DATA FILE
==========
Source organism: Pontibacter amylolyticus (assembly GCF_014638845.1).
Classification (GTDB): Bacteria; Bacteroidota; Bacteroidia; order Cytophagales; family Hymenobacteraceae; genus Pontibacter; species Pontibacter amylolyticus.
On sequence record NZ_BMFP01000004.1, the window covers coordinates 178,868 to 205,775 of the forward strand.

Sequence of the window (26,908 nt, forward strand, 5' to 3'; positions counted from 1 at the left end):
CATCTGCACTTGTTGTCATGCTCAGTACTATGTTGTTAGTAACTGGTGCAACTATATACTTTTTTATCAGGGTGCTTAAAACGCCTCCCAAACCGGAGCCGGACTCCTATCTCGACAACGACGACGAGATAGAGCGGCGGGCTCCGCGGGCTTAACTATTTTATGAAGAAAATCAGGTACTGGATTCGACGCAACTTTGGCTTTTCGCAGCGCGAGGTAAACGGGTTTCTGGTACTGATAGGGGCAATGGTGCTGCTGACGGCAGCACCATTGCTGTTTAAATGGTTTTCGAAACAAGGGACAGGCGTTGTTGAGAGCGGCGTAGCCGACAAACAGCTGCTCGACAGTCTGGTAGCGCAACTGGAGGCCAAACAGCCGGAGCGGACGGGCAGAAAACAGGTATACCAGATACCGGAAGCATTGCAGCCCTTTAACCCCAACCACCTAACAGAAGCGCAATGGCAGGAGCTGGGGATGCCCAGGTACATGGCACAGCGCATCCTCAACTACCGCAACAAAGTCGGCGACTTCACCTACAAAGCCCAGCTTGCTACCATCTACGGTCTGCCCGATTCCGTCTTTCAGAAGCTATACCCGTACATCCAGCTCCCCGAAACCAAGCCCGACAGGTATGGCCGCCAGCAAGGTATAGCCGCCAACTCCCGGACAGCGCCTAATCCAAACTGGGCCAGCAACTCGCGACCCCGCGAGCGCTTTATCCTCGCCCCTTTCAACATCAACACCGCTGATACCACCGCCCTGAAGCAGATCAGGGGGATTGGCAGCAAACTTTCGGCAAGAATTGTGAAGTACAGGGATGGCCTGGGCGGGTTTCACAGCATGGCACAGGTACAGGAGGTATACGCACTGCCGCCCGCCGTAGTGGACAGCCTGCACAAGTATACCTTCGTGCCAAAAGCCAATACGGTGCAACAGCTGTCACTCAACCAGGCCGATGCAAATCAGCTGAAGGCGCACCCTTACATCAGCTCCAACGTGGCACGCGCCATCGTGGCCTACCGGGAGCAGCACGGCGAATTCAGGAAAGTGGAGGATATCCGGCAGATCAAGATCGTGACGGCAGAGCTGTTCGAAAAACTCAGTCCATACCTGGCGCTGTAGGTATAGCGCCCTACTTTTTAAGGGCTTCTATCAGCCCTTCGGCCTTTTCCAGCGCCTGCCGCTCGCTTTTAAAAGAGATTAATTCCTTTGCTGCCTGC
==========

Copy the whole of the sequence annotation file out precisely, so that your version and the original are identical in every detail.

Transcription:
Source organism: Pontibacter amylolyticus (assembly GCF_014638845.1).
Classification (GTDB): Bacteria; Bacteroidota; Bacteroidia; order Cytophagales; family Hymenobacteraceae; genus Pontibacter; species Pontibacter amylolyticus.
On sequence record NZ_BMFP01000004.1, the window covers coordinates 178,868 to 205,775 of the forward strand.

Sequence of the window (26,908 nt, forward strand, 5' to 3'; positions counted from 1 at the left end):
CATCTGCACTTGTTGTCATGCTCAGTACTATGTTGTTAGTAACTGGTGCAACTATATACTTTTTTATCAGGGTGCTTAAAACGCCTCCCAAACCGGAGCCGGACTCCTATCTCGACAACGACGACGAGATAGAGCGGCGGGCTCCGCGGGCTTAACTATTTTATGAAGAAAATCAGGTACTGGATTCGACGCAACTTTGGCTTTTCGCAGCGCGAGGTAAACGGGTTTCTGGTACTGATAGGGGCAATGGTGCTGCTGACGGCAGCACCATTGCTGTTTAAATGGTTTTCGAAACAAGGGACAGGCGTTGTTGAGAGCGGCGTAGCCGACAAACAGCTGCTCGACAGTCTGGTAGCGCAACTGGAGGCCAAACAGCCGGAGCGGACGGGCAGAAAACAGGTATACCAGATACCGGAAGCATTGCAGCCCTTTAACCCCAACCACCTAACAGAAGCGCAATGGCAGGAGCTGGGGATGCCCAGGTACATGGCACAGCGCATCCTCAACTACCGCAACAAAGTCGGCGACTTCACCTACAAAGCCCAGCTTGCTACCATCTACGGTCTGCCCGATTCCGTCTTTCAGAAGCTATACCCGTACATCCAGCTCCCCGAAACCAAGCCCGACAGGTATGGCCGCCAGCAAGGTATAGCCGCCAACTCCCGGACAGCGCCTAATCCAAACTGGGCCAGCAACTCGCGACCCCGCGAGCGCTTTATCCTCGCCCCTTTCAACATCAACACCGCTGATACCACCGCCCTGAAGCAGATCAGGGGGATTGGCAGCAAACTTTCGGCAAGAATTGTGAAGTACAGGGATGGCCTGGGCGGGTTTCACAGCATGGCACAGGTACAGGAGGTATACGCACTGCCGCCCGCCGTAGTGGACAGCCTGCACAAGTATACCTTCGTGCCAAAAGCCAATACGGTGCAACAGCTGTCACTCAACCAGGCCGATGCAAATCAGCTGAAGGCGCACCCTTACATCAGCTCCAACGTGGCACGCGCCATCGTGGCCTACCGGGAGCAGCACGGCGAATTCAGGAAAGTGGAGGATATCCGGCAGATCAAGATCGTGACGGCAGAGCTGTTCGAAAAACTCAGTCCATACCTGGCGCTGTAGGTATAGCGCCCTACTTTTTAAGGGCTTCTATCAGCCCTTCGGCCTTTTCCAGCGCCTGCCGCTCGCTTTTAAAAGAGATTAATTCCTTTGCTGCCTGC